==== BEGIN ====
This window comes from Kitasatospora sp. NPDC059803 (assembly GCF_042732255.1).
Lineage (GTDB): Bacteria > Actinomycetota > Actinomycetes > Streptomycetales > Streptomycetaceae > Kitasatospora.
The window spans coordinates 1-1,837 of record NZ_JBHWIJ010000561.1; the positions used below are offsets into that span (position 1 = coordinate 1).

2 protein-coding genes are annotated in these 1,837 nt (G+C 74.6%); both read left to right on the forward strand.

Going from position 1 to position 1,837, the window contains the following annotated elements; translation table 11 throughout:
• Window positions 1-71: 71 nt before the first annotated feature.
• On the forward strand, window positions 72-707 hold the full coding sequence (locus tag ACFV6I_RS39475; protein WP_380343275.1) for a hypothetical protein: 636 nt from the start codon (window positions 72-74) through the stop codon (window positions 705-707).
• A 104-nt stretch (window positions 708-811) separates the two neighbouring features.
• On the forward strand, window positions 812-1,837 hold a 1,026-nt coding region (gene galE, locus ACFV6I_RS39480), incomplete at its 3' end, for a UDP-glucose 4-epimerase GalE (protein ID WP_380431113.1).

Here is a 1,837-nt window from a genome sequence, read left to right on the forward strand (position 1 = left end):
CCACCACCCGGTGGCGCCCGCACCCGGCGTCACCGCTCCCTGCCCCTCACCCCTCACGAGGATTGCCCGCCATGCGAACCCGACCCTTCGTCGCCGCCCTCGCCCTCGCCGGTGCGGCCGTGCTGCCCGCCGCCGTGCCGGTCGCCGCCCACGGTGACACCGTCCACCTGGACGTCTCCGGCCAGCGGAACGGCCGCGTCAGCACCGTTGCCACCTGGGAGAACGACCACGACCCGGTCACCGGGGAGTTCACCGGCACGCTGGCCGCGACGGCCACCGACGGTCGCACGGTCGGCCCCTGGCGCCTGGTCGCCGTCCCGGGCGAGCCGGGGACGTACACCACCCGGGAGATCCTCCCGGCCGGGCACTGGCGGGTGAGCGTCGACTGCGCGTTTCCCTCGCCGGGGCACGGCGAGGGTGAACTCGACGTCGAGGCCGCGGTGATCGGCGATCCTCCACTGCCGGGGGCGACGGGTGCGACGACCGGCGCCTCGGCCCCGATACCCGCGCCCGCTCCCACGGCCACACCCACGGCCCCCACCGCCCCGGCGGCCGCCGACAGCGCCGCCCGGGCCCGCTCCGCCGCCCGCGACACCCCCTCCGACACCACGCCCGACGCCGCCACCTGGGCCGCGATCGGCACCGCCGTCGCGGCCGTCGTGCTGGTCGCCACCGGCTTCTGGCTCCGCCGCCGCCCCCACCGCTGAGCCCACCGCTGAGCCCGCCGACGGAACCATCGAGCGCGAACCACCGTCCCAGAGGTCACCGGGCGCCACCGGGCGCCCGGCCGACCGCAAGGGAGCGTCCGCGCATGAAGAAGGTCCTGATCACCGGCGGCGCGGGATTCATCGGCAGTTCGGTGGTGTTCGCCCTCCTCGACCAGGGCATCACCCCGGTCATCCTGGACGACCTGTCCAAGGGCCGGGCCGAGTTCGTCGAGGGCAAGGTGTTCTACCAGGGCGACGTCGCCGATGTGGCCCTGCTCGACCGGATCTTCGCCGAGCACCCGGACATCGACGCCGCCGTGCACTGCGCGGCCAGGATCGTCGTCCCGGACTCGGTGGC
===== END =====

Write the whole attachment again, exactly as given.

This window comes from Kitasatospora sp. NPDC059803 (assembly GCF_042732255.1).
Lineage (GTDB): Bacteria > Actinomycetota > Actinomycetes > Streptomycetales > Streptomycetaceae > Kitasatospora.
The window spans coordinates 1-1,837 of record NZ_JBHWIJ010000561.1; the positions used below are offsets into that span (position 1 = coordinate 1).

2 protein-coding genes are annotated in these 1,837 nt (G+C 74.6%); both read left to right on the forward strand.

Going from position 1 to position 1,837, the window contains the following annotated elements; translation table 11 throughout:
• Window positions 1-71: 71 nt before the first annotated feature.
• On the forward strand, window positions 72-707 hold the full coding sequence (locus tag ACFV6I_RS39475; protein WP_380343275.1) for a hypothetical protein: 636 nt from the start codon (window positions 72-74) through the stop codon (window positions 705-707).
• A 104-nt stretch (window positions 708-811) separates the two neighbouring features.
• On the forward strand, window positions 812-1,837 hold a 1,026-nt coding region (gene galE, locus ACFV6I_RS39480), incomplete at its 3' end, for a UDP-glucose 4-epimerase GalE (protein ID WP_380431113.1).

Here is a 1,837-nt window from a genome sequence, read left to right on the forward strand (position 1 = left end):
CCACCACCCGGTGGCGCCCGCACCCGGCGTCACCGCTCCCTGCCCCTCACCCCTCACGAGGATTGCCCGCCATGCGAACCCGACCCTTCGTCGCCGCCCTCGCCCTCGCCGGTGCGGCCGTGCTGCCCGCCGCCGTGCCGGTCGCCGCCCACGGTGACACCGTCCACCTGGACGTCTCCGGCCAGCGGAACGGCCGCGTCAGCACCGTTGCCACCTGGGAGAACGACCACGACCCGGTCACCGGGGAGTTCACCGGCACGCTGGCCGCGACGGCCACCGACGGTCGCACGGTCGGCCCCTGGCGCCTGGTCGCCGTCCCGGGCGAGCCGGGGACGTACACCACCCGGGAGATCCTCCCGGCCGGGCACTGGCGGGTGAGCGTCGACTGCGCGTTTCCCTCGCCGGGGCACGGCGAGGGTGAACTCGACGTCGAGGCCGCGGTGATCGGCGATCCTCCACTGCCGGGGGCGACGGGTGCGACGACCGGCGCCTCGGCCCCGATACCCGCGCCCGCTCCCACGGCCACACCCACGGCCCCCACCGCCCCGGCGGCCGCCGACAGCGCCGCCCGGGCCCGCTCCGCCGCCCGCGACACCCCCTCCGACACCACGCCCGACGCCGCCACCTGGGCCGCGATCGGCACCGCCGTCGCGGCCGTCGTGCTGGTCGCCACCGGCTTCTGGCTCCGCCGCCGCCCCCACCGCTGAGCCCACCGCTGAGCCCGCCGACGGAACCATCGAGCGCGAACCACCGTCCCAGAGGTCACCGGGCGCCACCGGGCGCCCGGCCGACCGCAAGGGAGCGTCCGCGCATGAAGAAGGTCCTGATCACCGGCGGCGCGGGATTCATCGGCAGTTCGGTGGTGTTCGCCCTCCTCGACCAGGGCATCACCCCGGTCATCCTGGACGACCTGTCCAAGGGCCGGGCCGAGTTCGTCGAGGGCAAGGTGTTCTACCAGGGCGACGTCGCCGATGTGGCCCTGCTCGACCGGATCTTCGCCGAGCACCCGGACATCGACGCCGCCGTGCACTGCGCGGCCAGGATCGTCGTCCCGGACTCGGTGGC